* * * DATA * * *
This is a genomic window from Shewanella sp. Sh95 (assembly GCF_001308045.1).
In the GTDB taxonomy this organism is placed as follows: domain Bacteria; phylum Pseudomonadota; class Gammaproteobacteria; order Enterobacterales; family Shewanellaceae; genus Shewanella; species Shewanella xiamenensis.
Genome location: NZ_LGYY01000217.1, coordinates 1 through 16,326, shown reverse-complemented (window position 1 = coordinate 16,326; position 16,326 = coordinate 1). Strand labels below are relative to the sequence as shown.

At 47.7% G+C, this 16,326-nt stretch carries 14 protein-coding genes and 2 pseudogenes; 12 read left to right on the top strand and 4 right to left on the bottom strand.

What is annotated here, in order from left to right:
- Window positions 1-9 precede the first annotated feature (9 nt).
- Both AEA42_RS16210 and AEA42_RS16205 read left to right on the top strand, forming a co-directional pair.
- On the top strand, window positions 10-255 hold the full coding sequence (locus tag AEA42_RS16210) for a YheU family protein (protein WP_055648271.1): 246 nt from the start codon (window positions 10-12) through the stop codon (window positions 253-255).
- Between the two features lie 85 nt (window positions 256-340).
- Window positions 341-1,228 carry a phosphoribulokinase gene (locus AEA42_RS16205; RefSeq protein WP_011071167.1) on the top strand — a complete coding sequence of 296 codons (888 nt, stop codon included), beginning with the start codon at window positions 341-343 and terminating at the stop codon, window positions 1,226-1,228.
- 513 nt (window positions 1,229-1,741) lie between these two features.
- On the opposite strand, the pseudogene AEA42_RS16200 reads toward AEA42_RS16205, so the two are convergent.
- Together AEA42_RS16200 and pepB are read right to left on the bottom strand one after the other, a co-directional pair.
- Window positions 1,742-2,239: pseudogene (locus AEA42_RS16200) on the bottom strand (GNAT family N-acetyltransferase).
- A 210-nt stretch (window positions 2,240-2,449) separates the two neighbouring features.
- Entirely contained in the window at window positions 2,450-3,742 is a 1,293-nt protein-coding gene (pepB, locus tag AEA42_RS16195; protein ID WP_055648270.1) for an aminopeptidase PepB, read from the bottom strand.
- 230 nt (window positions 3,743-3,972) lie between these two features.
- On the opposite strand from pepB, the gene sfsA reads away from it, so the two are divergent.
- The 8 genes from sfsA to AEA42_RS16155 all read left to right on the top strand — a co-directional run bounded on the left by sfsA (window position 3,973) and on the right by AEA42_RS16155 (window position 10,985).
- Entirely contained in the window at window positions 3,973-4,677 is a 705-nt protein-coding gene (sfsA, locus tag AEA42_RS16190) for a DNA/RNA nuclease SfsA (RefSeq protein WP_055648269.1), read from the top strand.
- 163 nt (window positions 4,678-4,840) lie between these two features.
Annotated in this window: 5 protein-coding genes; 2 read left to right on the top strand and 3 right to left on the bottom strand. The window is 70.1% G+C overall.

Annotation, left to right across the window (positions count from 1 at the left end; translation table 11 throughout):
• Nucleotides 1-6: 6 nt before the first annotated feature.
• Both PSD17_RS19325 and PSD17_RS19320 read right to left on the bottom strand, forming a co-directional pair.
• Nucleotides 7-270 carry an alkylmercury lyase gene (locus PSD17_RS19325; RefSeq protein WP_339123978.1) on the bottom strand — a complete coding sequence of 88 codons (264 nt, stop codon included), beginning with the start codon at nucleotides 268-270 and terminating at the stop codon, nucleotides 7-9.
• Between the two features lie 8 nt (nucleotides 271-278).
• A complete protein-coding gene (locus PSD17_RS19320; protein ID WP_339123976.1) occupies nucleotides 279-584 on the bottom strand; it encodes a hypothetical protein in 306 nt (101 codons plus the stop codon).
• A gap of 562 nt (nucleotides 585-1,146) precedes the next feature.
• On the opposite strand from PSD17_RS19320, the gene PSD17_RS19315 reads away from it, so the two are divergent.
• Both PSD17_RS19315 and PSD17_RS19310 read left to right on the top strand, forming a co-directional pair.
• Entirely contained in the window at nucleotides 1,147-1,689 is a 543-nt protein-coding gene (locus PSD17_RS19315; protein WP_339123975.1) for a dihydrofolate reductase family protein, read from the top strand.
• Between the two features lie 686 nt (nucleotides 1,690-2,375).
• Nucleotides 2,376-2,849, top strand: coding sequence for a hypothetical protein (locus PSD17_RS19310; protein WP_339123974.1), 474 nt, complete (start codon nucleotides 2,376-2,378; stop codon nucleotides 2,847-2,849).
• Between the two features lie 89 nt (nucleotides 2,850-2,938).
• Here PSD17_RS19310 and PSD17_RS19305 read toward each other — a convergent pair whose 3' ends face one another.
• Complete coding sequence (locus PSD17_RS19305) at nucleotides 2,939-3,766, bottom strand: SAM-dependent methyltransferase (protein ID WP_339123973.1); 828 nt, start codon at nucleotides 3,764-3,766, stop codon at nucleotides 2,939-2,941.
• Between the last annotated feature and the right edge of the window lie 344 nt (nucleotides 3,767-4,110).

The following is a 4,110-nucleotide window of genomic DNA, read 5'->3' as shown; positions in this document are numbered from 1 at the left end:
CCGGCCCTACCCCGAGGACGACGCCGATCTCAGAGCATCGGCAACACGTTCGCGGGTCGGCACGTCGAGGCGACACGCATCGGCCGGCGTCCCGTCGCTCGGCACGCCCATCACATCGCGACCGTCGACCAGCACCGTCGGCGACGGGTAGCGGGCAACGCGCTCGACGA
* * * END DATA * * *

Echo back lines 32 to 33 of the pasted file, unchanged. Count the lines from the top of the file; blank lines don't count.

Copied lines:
• Entirely contained in the window at nucleotides 1,147-1,689 is a 543-nt protein-coding gene (locus PSD17_RS19315; protein WP_339123975.1) for a dihydrofolate reductase family protein, read from the top strand.
• Between the two features lie 686 nt (nucleotides 1,690-2,375).